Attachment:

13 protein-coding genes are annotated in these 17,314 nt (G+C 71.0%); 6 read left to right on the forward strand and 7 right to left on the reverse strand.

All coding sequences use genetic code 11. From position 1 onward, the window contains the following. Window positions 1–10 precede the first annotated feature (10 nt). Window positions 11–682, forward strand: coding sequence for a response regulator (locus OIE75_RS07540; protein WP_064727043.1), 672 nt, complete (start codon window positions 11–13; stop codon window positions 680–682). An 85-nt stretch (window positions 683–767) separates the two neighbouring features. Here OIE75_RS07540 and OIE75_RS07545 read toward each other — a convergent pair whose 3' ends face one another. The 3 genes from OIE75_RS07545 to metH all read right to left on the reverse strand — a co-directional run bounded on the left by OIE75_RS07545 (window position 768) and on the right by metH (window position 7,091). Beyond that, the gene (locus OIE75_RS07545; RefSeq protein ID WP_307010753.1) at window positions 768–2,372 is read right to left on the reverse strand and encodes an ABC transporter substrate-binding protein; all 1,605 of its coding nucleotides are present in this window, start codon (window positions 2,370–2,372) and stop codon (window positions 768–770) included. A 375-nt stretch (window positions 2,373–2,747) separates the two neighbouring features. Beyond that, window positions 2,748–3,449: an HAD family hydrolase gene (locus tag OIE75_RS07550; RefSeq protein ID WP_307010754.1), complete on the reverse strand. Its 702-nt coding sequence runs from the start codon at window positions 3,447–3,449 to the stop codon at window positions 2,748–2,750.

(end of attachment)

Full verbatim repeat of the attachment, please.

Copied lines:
13 protein-coding genes are annotated in these 17,314 nt (G+C 71.0%); 6 read left to right on the forward strand and 7 right to left on the reverse strand.

All coding sequences use genetic code 11. From position 1 onward, the window contains the following. Window positions 1–10 precede the first annotated feature (10 nt). Window positions 11–682, forward strand: coding sequence for a response regulator (locus OIE75_RS07540; protein WP_064727043.1), 672 nt, complete (start codon window positions 11–13; stop codon window positions 680–682). An 85-nt stretch (window positions 683–767) separates the two neighbouring features. Here OIE75_RS07540 and OIE75_RS07545 read toward each other — a convergent pair whose 3' ends face one another. The 3 genes from OIE75_RS07545 to metH all read right to left on the reverse strand — a co-directional run bounded on the left by OIE75_RS07545 (window position 768) and on the right by metH (window position 7,091). Beyond that, the gene (locus OIE75_RS07545; RefSeq protein ID WP_307010753.1) at window positions 768–2,372 is read right to left on the reverse strand and encodes an ABC transporter substrate-binding protein; all 1,605 of its coding nucleotides are present in this window, start codon (window positions 2,370–2,372) and stop codon (window positions 768–770) included. A 375-nt stretch (window positions 2,373–2,747) separates the two neighbouring features. Beyond that, window positions 2,748–3,449: an HAD family hydrolase gene (locus tag OIE75_RS07550; RefSeq protein ID WP_307010754.1), complete on the reverse strand. Its 702-nt coding sequence runs from the start codon at window positions 3,447–3,449 to the stop codon at window positions 2,748–2,750.